The Telegraph
Since 1st March, 1999
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Minority front heat on Gogoi
- Apology sought for ‘harassing’ leader

Nagaon/Guwahati, Nov. 10: The United Minorities Front (UMF) of Assam today accused police of “harassing” the Amir-e-Shariat, the religious head of the Muslims of the Northeast, on suspicion that he was a militant. The party demanded an unconditional apology from Assam chief minister Tarun Gogoi.

UMF president Hafiz Rashid Ahmed Choudhury claimed at a public meeting in Nagaon that Khairul Islam, who is also the vice-president of the state Jamait, and one of his aides were “detained for over six hours and interrogated like a criminal” by the police at Sarupathar in Golaghat district. The alleged incident took place on October 25, but no complaints were lodged.

The UMF demanded punishment to the Sarupathar sub-divisional police officer and threatened to boycott all MLAs and ministers from the minority community till the government comes up with an apology.

Choudhury said the police did not offer a chair to the mufti and his aide, Abdul Mannan, even after they revealed their identities. The UMF leader alleged a “plan by the administration to repeat the mass and indiscriminate deportation of Muslim people to erstwhile East Pakistan in 1965”.

The incident comes amid heightened security in the state in view of a RAW warning about Bangladesh-based forces, backed by the ISI, trying to foment trouble in the state.

Sarupathar sub-divisional police officer Mahesh Sharma said Islam and Mannan had been “brought in” for questioning and that they did not reveal their identities till the interrogation was over. “When they said that they were going to Bajalbari, about 15 km off Sarupathar, we became suspicious as we had specific information about ISI activity in that remote area. So we brought them to the Sarupathar police station for questioning,” the police official said over telephone.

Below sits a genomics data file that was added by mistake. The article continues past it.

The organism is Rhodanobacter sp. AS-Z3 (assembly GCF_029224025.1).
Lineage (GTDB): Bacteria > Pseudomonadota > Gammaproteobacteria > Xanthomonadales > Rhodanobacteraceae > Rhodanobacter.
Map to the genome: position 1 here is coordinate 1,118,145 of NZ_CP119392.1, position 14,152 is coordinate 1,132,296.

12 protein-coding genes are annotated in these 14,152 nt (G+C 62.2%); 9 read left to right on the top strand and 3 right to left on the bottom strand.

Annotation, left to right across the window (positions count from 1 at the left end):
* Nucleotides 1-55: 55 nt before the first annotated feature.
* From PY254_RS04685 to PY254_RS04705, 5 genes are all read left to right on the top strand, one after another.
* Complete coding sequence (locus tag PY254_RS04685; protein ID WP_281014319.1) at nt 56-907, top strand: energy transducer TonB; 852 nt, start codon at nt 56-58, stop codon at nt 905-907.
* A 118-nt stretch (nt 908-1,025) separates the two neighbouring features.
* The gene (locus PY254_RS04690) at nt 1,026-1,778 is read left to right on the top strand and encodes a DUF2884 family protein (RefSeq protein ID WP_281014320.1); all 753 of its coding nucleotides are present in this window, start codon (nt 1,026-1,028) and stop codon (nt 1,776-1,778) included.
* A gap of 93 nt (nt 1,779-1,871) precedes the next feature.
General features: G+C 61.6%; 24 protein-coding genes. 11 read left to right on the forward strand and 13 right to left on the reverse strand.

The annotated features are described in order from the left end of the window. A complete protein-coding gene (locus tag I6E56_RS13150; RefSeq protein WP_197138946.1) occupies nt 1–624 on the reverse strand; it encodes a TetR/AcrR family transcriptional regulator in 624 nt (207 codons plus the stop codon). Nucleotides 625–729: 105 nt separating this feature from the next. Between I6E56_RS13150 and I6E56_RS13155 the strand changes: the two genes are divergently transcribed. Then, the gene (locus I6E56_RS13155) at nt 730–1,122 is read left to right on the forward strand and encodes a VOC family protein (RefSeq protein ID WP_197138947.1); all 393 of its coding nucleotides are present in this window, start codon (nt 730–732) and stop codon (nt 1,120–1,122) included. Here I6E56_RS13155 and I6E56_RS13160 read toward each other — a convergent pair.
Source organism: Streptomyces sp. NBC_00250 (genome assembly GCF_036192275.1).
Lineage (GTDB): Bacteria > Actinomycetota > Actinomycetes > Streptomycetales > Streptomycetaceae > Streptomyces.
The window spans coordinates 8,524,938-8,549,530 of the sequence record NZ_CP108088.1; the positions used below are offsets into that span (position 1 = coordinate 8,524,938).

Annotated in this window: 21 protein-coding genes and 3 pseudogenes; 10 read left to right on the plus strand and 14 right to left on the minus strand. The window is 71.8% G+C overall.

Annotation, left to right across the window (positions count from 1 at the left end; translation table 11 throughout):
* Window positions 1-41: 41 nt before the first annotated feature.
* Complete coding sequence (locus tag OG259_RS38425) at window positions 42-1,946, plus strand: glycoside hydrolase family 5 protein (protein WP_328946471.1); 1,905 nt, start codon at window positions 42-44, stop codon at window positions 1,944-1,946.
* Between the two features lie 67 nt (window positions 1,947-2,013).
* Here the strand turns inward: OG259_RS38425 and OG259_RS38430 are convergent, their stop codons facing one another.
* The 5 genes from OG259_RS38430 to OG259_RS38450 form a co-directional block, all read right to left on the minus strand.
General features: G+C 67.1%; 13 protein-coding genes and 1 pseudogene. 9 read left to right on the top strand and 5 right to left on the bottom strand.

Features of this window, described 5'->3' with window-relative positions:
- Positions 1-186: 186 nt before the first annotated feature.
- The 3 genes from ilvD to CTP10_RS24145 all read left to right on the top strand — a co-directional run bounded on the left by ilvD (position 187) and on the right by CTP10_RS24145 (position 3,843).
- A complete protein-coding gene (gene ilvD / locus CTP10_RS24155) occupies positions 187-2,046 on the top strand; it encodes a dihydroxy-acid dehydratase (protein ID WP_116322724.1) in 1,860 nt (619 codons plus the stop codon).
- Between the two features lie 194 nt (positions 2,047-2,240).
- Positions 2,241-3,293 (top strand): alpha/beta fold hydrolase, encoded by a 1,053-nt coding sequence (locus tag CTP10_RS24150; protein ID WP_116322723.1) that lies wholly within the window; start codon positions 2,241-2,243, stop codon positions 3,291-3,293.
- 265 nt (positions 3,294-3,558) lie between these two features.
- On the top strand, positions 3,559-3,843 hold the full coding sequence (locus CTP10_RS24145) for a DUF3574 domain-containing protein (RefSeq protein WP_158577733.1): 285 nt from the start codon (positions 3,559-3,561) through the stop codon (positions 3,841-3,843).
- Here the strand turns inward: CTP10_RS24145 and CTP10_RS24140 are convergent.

Claiming that the duo had been detained at the police station from 8 pm to 11.30 pm as their identities could not be ascertained immediately, he said, “We immediately let them off after some villagers identified Islam as the mufti of Assam. Had they revealed their identities at the very beginning, there would have been no problem at all.”

The police official also said there were specific instructions from higher authorities to remain vigilant in the wake of intelligence inputs that the ISI’s activities were increasing in the border areas. Sarupathar is close to the Assam-Nagaland border.

For the Tarun Gogoi government, the UMF allegation comes at a time when the minority community, which has so long thrown its weight behind the Congress, has started voicing its displeasure regarding the state government’s alleged anti-minority activities.

At a recent meeting of the PCC’s minority cell, Gogoi was engaged in a verbal duel with influential minority leader and Congress MP Golam Osmani. The chief minister left the meeting in a huff after Osmani accused him of not responding to the demands raised by the cell.

Several Congress leaders had alleged that people of the minority community were being “harassed” by security forces in the name of operations against “fundamentalist” organisations.

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